Dig the Past: New for January

Dig the Past kicked off the spring semester with a high-energy workshop last Saturday, January 18th at the MSU Museum auditorium (see a flier with the full list of dates here). I had wanted to get the program going strong right away for the semester and I’m fortunate to have the support from the CAP team, the program facilitators, and museum education staff to get it going right away. My mission for the workshops this semester, now that the program has gone through a few runs, is to implement more activities geared towards learning about campus history and historical archaeology in general.

Saturday’s agenda included two new activities: working with clay (and the concept of pottery), and the basics of unit mapping. While neither of these topics are exclusive to the work we do here on campus, they certainly fall well within the materials and methods applicable to our understanding of campus history.  Since the inception of ‘Dig the Past’, making content that is meaningful and accessible at the same time – as well as fun – has been a process of continued refinement. What I work to refine includes what key phrases and concepts we choose to introduce, how and when we introduce them as we guide kids through the activities, and the level of complexity or realism we decide to use in the activities themselves in order to underscore those concepts. The new activities this month were no exception: the initial idea behind ‘working with clay’ had been to promote ideas about vessel forms and function – and maybe social meanings – using some contemporary fired ceramic vessels as comparative examples while participants ‘learned with their hands’ shaping their own clay works of art. Turns out, it’s pretty hard to get kids between the ages of 4 and 8 to listen attentively in a group setting  to any kind of prolonged spiel when you give them a blob of clay to mash, roll and squish. I ended up boiling down the message into a couple of key questions that I’d pose to the group as a whole – parents included – such as “Do you know how long people have been making clay pots?” (“Twelve thousand years?! How many great-great-grandparents ago do you think that is?”) and “What do you think people used them for in the past?”. I also showed numerous kids the basic coil technique, though they might remember it better as the ‘worm’ technique, but I tried to work in the idea that people have been doing this for a very, very long time. However, the simple questions that I did ask were effective in that kids liked to make guesses, and those who’d been sitting at the table long enough to have heard the answers before were excited to know the answers before the other children. Parents, likewise, tend to listen in, venture guesses, and sometimes offer stories of their own encounters with archaeological sites or objects.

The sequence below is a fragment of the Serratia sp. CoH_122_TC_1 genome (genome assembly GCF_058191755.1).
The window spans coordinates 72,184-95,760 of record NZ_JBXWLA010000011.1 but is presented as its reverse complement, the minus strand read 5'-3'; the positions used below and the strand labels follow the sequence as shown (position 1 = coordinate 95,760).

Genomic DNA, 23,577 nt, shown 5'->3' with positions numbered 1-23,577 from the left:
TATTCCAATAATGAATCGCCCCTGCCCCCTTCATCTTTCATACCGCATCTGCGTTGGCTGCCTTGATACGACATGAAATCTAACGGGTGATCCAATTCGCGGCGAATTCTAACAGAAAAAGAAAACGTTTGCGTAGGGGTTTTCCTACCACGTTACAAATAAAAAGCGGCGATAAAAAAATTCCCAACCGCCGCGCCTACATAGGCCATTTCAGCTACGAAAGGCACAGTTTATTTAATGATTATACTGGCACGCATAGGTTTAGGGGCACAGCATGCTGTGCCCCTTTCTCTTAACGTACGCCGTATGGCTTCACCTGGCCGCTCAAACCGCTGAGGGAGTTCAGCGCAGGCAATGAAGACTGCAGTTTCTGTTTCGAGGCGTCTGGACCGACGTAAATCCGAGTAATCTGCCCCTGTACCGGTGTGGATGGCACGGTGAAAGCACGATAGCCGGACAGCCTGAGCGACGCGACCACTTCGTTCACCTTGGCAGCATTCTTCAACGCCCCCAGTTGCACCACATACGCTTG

The unit-mapping activity was one I had in mind for somewhat older and more detail-oriented participants. The idea was to look at the layout of “artifacts” on the gridded surface of a mock excavation unit floor (which we’d drawn out on kraft paper and taped to the actual floor), plot the artifacts’ location on a sheet of grid paper, and make some basic observations about context, taphonomy, etc. I was busy with the clay activity most of the day and had two other facilitators running this one, but I hope to get their insights on participants’ interactions with it in writing sometime in the near future. What the facilitators did tell me after the workshop was over was that only about 20% of the youth participants were interested in doing the mapping activity, but that those who were, were pretty into it. This is about what I expected, so I was pleased to hear it.

Campus Archaeology’s stated engagement mission includes “educating [the MSU community] about their cultural heritage, and about how archaeology can be used to discover a community’s past.” I’ve felt very fortunate to have had the opportunity to create Dig the Past as a way to do so that  allows for on-on-one interpersonal interaction with adults and youth alike. My hope is that through these workshops we are helping create meaningful connections not only to the artifacts that visitors see and handle but the unique stories they represent as well. It is my mission for the remaining time which I’ll be overseeing Dig the Past to promote this mission trowelful by trowelful, one person at a time.



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